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Over 73 years ago, on the 16th of July 1945, in an isolated stretch of desert about 56 kilometers away from Socorro New Mexico, the world has experienced the first ever detonation of a nuclear bomb. Recently, the Youtube channel Atomcentral has managed to remaster the archived footage of the world’s first nuclear weapons test, codenamed Trinity.
As part of the Manhattan Project, the trinity test took place at 5:29 am just before sunrise. The device exploded with a force equivalent to about 22 kilotons of TNT, the explosion was so powerful that there are reports that the shockwaves released from the device managed to shatter glass over 100 miles away from the blast site.
For a second or two immediately after detonation, the surrounding mountains were illuminated brighter than daylight, while heat from the blast was felt at base camp. Ralph Carlisle Smith, an eyewitness of the explosion, mentions that the colors illuminated from the blast transitioned from purple to green to white.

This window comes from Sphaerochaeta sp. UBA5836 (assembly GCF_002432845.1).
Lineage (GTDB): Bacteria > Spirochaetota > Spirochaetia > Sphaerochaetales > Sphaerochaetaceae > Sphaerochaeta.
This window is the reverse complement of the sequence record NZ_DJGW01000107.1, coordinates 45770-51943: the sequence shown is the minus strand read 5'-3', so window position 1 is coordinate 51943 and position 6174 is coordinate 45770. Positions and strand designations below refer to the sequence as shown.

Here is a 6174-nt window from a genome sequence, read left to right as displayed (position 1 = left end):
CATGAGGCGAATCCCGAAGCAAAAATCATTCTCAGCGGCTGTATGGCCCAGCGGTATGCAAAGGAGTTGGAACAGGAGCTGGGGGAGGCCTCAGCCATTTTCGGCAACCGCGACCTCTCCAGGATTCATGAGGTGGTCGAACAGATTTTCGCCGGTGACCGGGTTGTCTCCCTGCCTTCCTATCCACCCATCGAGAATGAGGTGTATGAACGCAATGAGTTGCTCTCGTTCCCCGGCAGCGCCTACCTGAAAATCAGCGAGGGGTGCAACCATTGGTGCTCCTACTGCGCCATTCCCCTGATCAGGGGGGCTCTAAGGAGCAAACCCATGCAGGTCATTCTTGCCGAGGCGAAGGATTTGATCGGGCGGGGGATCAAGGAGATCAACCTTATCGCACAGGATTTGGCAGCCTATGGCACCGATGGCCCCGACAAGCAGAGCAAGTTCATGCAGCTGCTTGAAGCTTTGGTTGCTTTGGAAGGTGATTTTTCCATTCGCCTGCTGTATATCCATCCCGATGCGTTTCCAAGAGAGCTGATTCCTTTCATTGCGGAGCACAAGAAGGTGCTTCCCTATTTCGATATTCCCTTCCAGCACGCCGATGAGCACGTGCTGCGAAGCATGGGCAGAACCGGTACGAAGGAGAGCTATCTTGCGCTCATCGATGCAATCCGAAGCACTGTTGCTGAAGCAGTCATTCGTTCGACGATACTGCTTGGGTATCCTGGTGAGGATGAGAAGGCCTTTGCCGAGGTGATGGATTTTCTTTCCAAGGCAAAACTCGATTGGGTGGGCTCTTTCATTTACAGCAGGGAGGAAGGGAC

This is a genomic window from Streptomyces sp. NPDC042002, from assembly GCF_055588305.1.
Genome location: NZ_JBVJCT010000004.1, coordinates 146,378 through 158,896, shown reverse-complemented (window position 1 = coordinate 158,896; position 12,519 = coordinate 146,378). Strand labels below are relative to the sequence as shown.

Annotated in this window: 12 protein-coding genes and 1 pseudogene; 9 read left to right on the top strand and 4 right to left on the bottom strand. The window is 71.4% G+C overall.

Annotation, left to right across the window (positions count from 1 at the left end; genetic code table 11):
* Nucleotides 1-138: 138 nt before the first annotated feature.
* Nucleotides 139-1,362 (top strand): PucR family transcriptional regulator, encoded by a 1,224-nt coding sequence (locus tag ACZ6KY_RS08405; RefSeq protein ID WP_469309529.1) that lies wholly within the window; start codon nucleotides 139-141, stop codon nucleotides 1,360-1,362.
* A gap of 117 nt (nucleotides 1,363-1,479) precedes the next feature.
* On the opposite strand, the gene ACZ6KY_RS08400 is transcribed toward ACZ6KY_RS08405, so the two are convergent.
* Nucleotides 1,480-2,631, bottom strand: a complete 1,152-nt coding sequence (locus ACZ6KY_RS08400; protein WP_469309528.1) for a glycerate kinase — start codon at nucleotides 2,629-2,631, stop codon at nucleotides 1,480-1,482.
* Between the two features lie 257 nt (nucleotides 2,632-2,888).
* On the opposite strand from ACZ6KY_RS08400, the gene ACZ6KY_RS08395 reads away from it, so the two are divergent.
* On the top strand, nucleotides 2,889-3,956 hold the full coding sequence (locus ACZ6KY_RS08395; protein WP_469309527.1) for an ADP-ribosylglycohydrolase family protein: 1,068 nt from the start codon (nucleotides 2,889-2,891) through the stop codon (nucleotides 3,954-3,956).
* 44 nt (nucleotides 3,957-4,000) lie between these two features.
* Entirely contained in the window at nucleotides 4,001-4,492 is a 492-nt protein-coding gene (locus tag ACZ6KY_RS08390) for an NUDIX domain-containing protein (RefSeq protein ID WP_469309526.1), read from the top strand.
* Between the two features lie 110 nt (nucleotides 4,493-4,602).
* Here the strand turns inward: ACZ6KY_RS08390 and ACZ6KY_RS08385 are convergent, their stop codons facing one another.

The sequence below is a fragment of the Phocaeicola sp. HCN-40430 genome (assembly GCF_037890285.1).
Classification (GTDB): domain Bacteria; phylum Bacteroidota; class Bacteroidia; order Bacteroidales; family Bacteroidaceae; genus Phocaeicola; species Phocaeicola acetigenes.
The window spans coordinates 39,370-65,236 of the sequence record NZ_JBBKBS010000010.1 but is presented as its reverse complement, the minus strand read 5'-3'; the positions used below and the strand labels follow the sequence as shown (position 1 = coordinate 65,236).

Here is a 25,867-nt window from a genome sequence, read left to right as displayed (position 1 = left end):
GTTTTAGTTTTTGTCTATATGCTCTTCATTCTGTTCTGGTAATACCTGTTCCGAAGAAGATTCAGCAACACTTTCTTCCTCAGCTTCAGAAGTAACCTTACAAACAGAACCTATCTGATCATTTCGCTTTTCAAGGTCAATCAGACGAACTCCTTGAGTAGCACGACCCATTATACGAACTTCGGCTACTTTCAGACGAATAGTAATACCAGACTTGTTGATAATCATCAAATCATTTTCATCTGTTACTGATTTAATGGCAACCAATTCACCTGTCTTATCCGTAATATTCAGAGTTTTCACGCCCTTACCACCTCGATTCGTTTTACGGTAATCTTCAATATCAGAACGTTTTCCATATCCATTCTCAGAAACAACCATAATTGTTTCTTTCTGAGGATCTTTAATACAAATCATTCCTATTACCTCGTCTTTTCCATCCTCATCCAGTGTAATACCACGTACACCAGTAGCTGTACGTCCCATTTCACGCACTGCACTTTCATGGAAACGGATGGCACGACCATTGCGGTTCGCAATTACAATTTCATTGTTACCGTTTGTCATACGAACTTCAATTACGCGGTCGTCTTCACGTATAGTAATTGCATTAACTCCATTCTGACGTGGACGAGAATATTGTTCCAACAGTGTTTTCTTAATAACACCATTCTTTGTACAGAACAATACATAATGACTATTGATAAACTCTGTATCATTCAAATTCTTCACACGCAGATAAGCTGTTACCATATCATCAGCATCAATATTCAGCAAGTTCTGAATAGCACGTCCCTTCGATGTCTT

One report of an “accidental” witness to the explosion was of John R. Lugo, who at the time of the detonation was flying a U.S. Navy transport westward about 100 miles away from the blast. He claimed that the ball of fire was so bright that his first impression of what he saw was that the sun was rising to the south. The explosion was so bright it completely lit up his cockpit. When Lugo asked about the bright lights to the south, he was simply told: “don’t fly south”.
The mushroom cloud that emerged from the blast reached over 7 miles in height and the crater that was left from the blast was 5 feet deep and over 30 feet wide. The desert sand near the explosion melted and mixed with radioactive material to create a light green glass, which was later named trinitite, according to an article by Parekh et al. in the journal of environmental radioactivity.
Observers of the blast looked in awe at the first mushroom cloud that resulted from a nuclear explosion, something that would later become a visual symbol of mankind’s ability to create something so destructively powerful.